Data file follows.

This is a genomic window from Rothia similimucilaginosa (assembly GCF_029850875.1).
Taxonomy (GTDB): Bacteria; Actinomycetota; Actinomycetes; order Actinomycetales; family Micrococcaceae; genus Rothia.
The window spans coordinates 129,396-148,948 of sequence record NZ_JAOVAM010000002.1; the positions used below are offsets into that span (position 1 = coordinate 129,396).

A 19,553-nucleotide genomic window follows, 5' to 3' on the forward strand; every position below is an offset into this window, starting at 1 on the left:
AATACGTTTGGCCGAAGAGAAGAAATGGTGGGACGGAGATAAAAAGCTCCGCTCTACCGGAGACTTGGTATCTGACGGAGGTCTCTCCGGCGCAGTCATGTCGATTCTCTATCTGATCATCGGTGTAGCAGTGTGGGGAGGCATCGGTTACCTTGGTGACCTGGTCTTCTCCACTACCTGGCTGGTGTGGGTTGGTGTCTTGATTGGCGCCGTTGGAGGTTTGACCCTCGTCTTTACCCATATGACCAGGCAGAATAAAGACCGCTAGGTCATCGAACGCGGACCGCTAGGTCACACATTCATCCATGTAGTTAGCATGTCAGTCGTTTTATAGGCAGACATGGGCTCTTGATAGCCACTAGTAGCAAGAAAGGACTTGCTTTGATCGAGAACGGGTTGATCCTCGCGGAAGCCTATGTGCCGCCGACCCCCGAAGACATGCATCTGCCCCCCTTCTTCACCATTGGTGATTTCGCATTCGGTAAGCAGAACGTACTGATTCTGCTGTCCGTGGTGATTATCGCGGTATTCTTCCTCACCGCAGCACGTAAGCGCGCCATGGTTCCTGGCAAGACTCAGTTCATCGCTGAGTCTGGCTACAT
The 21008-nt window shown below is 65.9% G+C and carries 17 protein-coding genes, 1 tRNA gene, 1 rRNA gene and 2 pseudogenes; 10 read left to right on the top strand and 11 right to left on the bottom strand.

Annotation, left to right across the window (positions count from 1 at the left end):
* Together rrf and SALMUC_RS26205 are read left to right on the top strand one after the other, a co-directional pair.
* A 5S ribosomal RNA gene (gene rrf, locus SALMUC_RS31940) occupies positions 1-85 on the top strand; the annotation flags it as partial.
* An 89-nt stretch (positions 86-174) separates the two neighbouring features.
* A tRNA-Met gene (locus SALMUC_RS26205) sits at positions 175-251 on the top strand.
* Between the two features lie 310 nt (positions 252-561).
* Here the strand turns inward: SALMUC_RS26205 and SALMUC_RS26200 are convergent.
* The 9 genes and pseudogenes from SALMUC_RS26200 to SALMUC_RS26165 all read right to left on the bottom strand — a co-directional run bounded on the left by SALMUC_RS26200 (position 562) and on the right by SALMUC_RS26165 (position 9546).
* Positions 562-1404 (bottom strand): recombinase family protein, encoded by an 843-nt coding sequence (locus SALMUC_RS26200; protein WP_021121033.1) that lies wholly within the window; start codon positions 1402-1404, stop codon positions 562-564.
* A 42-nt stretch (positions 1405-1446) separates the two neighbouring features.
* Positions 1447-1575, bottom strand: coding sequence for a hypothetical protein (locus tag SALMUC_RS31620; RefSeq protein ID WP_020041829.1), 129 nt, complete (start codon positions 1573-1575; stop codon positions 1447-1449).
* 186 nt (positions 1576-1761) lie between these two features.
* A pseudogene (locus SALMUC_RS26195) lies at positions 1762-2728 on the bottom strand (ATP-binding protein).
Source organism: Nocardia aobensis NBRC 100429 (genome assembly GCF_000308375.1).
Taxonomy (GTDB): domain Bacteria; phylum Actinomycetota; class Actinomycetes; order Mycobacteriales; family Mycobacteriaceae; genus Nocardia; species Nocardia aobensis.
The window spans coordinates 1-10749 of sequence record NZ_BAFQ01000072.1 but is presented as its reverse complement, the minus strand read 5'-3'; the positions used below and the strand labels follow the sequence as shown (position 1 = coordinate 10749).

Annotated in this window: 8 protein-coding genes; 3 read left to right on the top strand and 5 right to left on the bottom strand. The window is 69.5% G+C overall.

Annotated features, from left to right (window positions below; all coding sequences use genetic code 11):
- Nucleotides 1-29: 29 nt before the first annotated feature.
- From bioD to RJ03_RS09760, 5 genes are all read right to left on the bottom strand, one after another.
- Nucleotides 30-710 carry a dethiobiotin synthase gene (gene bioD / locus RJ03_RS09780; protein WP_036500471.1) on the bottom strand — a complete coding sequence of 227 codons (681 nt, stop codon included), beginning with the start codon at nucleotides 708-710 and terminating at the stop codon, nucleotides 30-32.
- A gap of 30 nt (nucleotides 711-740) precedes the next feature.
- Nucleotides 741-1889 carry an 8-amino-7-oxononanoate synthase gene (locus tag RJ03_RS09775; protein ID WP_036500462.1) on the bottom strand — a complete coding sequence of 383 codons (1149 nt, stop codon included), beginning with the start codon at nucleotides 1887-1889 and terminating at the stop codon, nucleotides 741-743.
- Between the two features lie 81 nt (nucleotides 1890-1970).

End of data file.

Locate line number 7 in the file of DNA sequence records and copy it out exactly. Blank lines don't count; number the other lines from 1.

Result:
Annotation, left to right across the window (positions count from 1 at the left end):